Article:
“Nobody cared about the Jump Street reboot,” intones Captain Dickson (Ice Cube) to officers Schmidt (Jonah Hill) and Jenko (Channing Tatum), but because it somehow worked, Dickson goes on to explain that the department has sunk a ton of moolah into, um, the franchise. Moments later, Jenko notes that Dickson’s new office is snazzy, kind of like a giant cube of ice. One of the things that makes 22 Jump Street, the sequel to 21, so delightful is its knowing wink at the audience that this is a movie destined to haul in big box office, but it’s also going to be a lot of fun getting there.
The movie picks up where we left off, complete with a quick recap of what went on before that would befit an old 1980s nighttime soap. The guys are deployed to college, where the co-eds continue to remark about how darn old these two look. This is especially delightful in the capable hands, and on the acid tongue, of Jillian Bell, who plays Mercedes, a pastel-infused bitch and the roommate of Schmidt’s love interest, Maya (Amber Stevens). Ostensibly, Schmidt and Jenko are looking to break up a drug ring responsible for a potent new product called WhyFy. In the process, as was the case in 21, their partnership is cleaved somewhat, as Jenko finds his spiritual home within the testosterone-laden milieu of locker room and frat house. Schmidt, on the other hand, is the third wheel to Jenko’s new best bud Zook (a scene-stealing Wyatt Russell), a guy whose interest in body building and Lamborghinis matches that of Jenko. There are great moments in which Schmidt exhibits his loneliness and even jealousy, as when he’s increasingly distressed at the Jenko/Zook conversation which he is surveilling. The movie does a great job blending the conventions of the romcom, whether it’s a straight couple or a bromance.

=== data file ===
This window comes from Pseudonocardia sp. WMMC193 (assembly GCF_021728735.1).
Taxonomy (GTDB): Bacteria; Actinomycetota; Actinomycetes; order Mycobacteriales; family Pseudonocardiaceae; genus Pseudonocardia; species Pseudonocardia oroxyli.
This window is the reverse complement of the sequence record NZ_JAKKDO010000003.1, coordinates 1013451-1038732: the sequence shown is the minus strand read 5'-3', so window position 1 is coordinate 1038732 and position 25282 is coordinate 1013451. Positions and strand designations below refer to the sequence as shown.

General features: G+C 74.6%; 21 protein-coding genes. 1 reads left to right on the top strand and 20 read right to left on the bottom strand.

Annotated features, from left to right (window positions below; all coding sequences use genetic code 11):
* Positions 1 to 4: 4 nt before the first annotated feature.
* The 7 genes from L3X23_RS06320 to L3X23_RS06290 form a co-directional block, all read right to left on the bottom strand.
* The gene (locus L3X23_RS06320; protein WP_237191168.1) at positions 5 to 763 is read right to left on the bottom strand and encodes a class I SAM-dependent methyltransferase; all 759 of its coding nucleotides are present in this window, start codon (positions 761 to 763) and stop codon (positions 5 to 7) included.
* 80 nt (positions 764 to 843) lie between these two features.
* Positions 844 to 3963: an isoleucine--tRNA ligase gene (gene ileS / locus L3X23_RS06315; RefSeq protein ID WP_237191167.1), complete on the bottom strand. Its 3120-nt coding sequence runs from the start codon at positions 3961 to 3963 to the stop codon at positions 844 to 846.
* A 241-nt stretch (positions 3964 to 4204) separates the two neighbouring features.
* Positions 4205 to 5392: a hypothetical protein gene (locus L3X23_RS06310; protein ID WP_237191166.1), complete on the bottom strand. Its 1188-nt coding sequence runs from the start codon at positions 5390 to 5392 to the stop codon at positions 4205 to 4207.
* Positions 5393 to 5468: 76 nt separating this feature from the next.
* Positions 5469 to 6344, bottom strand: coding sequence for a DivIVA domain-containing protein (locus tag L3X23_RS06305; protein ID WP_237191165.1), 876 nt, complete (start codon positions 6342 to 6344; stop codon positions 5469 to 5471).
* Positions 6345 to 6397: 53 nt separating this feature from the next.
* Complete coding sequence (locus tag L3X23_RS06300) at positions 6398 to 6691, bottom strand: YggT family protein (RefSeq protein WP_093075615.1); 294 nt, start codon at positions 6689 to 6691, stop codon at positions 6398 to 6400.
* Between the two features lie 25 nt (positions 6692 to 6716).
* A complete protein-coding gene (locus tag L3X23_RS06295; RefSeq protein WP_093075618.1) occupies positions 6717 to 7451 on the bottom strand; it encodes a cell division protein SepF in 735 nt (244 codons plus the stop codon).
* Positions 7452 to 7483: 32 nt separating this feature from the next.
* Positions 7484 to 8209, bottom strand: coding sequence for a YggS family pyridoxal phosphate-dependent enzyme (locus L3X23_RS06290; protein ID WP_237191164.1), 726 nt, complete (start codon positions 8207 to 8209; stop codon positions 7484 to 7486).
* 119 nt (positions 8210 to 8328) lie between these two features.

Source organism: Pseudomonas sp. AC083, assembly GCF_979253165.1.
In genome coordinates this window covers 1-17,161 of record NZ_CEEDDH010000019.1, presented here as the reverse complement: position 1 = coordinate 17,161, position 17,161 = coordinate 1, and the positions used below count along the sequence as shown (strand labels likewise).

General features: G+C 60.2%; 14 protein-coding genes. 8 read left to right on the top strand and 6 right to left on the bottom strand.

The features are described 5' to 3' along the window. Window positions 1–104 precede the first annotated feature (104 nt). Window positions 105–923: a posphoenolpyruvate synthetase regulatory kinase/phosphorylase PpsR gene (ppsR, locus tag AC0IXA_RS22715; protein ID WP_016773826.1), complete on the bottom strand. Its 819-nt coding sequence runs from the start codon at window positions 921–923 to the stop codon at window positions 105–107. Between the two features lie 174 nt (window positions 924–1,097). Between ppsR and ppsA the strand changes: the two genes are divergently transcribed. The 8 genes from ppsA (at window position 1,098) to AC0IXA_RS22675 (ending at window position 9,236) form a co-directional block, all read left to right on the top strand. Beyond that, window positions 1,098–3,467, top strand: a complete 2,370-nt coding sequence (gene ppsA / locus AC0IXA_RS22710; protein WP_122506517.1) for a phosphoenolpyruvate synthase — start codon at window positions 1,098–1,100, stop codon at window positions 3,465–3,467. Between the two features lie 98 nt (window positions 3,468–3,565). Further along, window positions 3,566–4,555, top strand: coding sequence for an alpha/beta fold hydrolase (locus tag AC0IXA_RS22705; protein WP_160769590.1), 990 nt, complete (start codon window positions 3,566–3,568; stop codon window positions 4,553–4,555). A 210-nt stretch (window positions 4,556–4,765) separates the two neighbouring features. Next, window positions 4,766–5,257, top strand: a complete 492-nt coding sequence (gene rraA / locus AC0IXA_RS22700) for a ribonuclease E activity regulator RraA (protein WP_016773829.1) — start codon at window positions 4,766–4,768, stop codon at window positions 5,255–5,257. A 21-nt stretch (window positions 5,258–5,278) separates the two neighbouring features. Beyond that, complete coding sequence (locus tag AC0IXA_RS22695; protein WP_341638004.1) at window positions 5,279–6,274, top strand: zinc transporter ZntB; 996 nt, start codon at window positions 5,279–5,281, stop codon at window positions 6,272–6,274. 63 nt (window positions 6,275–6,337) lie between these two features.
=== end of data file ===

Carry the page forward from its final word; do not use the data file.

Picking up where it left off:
Of course, there are chase scenes and gunfights, with Schmidt determined to someday return the favor Jenko did him when he took a bullet to save him. Even this manages to surprise. Both Hill and Tatum play their parts with such subtle conviction that it’s hard to imagine their characters don’t somehow exist out there. They’re doofuses, in many ways, but together, they manage to save the day, and as the end credits playfully depict, this is a partnership with legs. Credit goes to screenwriters Michael Bacall, Oren Uziel and Rodney Rothman, who brilliantly combine the best conceits of classic comedy with modern wit and brilliant one-liners, all without pandering to the lowest common denominator. 22 Jump Street is not just a worthy successor to the very funny 21 Jump Street, but it’s the kind of movie you won’t mind plunking down money to see again and again this summer.